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Changing the Fuel Mix: Time for a Nuclear Rescue?

Gas-fired power is king today, but fuel diversity needs and new technologies may open the door for nuclear and coal.
Fortnightly Magazine - September 1 2002

appears unique in that it is moving forward with larger plants, while most coal-fired plants planned or under construction are much smaller. For example, Bloomington, Illinois-based Corn Belt Energy Corp. plans to build a 91-MW coal-fired, mine-mouth plant at a cost of $137 million. And the Tennessee Valley Authority is preparing an environmental impact statement for PickWick Power LLC's proposed 100-MW coal-fired plant it wants to build and operate in Tennessee.

Wisconsin Company Objects

Wisconsin Energy recently has come under fire for a proposal to build three 600-MW, coal-fueled units at its Oak Creek Power plant site. The three plants are part of a 2,800-megawatt project, including two 500-MW natural gas fired plants that the utility's CEO is touting as "the largest building project in the history of Wisconsin." Wisconsin Energy, in its filing for building permits, said that constructing the coal-fired units will save customers $1 billion over the life of the units when compared to "natural gas only" plants.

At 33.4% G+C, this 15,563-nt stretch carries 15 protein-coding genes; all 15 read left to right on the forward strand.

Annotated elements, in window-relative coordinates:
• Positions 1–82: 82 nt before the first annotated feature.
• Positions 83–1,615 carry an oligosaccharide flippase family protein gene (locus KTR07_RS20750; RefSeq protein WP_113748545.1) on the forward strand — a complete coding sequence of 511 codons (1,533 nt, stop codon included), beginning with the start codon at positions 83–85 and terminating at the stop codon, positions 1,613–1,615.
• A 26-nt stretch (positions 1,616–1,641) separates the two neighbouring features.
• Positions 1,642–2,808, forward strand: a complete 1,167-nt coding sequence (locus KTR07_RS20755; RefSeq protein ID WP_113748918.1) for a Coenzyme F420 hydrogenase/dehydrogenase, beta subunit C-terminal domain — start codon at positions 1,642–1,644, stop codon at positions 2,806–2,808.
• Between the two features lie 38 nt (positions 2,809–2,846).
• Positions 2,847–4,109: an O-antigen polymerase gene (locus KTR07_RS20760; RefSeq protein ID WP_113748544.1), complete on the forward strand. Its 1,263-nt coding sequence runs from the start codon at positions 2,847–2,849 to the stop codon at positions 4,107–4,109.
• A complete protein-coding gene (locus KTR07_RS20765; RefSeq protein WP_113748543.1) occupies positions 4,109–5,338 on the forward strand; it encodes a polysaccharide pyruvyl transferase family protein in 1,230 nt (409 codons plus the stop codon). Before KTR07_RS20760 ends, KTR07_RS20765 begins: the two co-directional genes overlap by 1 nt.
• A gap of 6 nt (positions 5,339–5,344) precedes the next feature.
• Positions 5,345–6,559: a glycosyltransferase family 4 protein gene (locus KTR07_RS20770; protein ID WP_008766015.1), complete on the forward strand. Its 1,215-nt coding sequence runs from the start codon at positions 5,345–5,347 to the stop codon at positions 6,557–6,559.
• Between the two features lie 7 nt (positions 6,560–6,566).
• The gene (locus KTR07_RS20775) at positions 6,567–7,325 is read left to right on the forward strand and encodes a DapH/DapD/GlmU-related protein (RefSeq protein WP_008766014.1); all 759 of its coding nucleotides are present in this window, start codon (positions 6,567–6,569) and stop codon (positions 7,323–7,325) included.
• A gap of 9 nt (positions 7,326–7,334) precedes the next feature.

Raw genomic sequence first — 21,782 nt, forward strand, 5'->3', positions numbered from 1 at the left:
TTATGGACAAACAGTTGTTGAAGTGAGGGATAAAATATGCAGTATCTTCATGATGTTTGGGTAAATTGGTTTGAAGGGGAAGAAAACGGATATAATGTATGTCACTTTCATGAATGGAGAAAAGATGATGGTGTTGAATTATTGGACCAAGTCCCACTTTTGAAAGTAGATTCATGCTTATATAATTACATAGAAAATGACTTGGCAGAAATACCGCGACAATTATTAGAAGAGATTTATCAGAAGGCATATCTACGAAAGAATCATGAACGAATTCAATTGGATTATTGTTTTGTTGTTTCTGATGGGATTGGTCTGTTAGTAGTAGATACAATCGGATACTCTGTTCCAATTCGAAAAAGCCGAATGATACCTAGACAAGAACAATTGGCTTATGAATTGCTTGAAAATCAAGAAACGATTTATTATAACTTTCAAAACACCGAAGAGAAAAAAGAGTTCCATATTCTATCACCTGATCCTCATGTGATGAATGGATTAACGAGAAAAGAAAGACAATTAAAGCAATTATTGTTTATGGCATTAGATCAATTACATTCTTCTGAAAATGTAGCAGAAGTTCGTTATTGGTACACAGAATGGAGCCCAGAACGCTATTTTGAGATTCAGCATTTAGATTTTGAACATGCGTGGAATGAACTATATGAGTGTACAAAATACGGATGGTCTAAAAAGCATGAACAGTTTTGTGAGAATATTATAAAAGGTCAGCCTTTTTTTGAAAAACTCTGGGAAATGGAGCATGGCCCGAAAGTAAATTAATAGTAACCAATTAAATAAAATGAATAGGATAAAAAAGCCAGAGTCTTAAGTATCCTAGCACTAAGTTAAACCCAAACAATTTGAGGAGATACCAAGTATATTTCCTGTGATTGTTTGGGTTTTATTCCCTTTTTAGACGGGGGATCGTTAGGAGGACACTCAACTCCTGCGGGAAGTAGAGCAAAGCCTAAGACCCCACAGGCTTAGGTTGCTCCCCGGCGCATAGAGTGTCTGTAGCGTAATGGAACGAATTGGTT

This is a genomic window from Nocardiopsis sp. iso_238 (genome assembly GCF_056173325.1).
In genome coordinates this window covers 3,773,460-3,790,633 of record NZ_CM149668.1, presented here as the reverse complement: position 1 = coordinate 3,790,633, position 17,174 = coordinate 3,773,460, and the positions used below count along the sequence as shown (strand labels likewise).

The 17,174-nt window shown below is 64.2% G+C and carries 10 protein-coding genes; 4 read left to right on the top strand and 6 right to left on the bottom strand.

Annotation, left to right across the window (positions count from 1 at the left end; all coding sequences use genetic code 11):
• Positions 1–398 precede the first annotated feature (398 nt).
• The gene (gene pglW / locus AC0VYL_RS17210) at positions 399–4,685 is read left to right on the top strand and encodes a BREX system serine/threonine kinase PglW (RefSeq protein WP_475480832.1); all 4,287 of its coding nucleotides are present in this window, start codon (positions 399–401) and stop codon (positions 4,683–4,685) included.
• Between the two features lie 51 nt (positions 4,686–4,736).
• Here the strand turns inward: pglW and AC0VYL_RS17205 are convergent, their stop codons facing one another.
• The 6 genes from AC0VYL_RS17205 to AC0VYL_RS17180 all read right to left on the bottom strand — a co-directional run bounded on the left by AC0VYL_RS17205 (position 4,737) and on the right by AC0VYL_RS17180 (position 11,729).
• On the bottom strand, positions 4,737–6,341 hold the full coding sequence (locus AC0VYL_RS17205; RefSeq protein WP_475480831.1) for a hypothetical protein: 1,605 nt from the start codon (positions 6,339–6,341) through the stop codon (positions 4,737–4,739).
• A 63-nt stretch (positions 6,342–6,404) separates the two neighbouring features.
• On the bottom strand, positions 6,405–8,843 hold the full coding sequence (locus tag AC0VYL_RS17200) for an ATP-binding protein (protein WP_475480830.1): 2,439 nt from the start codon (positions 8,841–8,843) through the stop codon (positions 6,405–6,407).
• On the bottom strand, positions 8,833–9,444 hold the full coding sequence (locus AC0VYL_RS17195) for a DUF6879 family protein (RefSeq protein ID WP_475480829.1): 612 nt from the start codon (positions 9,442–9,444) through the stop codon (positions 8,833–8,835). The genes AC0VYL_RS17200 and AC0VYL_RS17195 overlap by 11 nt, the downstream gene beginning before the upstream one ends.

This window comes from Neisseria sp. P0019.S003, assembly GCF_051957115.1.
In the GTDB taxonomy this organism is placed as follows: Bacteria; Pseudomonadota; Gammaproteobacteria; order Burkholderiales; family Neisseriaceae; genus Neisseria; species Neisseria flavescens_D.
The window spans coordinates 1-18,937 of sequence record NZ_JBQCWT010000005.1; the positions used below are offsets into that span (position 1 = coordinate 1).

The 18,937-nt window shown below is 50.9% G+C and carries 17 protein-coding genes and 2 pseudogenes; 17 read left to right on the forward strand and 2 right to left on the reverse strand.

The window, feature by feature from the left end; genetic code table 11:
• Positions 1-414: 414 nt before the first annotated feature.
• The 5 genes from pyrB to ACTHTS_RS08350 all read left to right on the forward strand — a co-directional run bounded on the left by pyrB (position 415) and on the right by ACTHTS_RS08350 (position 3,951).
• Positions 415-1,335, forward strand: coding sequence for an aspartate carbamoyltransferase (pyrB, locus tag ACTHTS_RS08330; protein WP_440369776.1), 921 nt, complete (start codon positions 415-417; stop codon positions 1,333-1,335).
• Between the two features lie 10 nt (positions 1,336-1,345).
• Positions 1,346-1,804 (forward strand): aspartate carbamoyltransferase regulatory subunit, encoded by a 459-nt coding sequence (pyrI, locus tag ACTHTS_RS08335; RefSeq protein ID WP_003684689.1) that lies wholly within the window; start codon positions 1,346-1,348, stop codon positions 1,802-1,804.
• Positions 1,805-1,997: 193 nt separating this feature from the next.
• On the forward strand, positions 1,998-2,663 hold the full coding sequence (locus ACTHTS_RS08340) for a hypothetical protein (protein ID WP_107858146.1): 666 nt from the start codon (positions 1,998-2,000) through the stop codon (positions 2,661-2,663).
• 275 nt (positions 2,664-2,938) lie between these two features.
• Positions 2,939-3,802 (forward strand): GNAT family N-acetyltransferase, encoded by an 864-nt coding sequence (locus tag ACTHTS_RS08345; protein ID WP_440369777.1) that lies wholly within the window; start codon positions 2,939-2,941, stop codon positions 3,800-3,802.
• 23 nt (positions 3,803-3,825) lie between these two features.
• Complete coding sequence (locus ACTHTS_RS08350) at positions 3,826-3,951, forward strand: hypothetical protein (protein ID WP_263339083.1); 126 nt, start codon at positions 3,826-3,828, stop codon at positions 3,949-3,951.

But S.C. Johnson & Son, Inc. is raising strong objections to the coal plants, arguing they would add to pollution in Racine County, where the company is located. Racine County has been listed as a "severe" non-attainment area under 1990 amendments to the federal Clean Air Act due to high ozone levels. The jury is out as to whether the utility company will prevail.

But as a practical matter, if coal plants, or any plants for that matter, are to be built, cost is a main consideration. According to EIA, where once coal-fired generating plants produced power at average price of over 3.5 cents per kWh, total production costs for coal-fired plants now average less than 1.8 cents per kWh. EIA attributes that drop primarily to declining fuel costs. Between 1981 and 1997, EIA reports that mine-mouth coal prices declined by 60 percent, from $45 per short ton ($2.12 per million Btu) in 1981 to $18 per short ton ($0.88 per million Btu) in 1997. That decline continues to $16.45 per ton in 2000 and a projected $12.70 per ton in 2020. It represents a shift from eastern subsurface mines to western surface mines, as well as a rapid increase in mining productivity in all types of mines. Over the same period, the delivered price of coal to electric power plants fell from $2.61 to $1.27 per million Btu. But other factors, such as increased utilization, reductions in nonfuel expenditures, and fewer employees per plant also played a role in price declines, EIA said.

Meanwhile, EIA said that world oil prices remained relatively high in 2001 due to actions by OPEC and non-OPEC countries to restrain oil production. U.S. natural gas prices hit record levels in 2001, due to a cold winter and tight supplies caused by reduced drilling in response to low prices in 1998 and 1999. Those numbers could open the door for other fuels.


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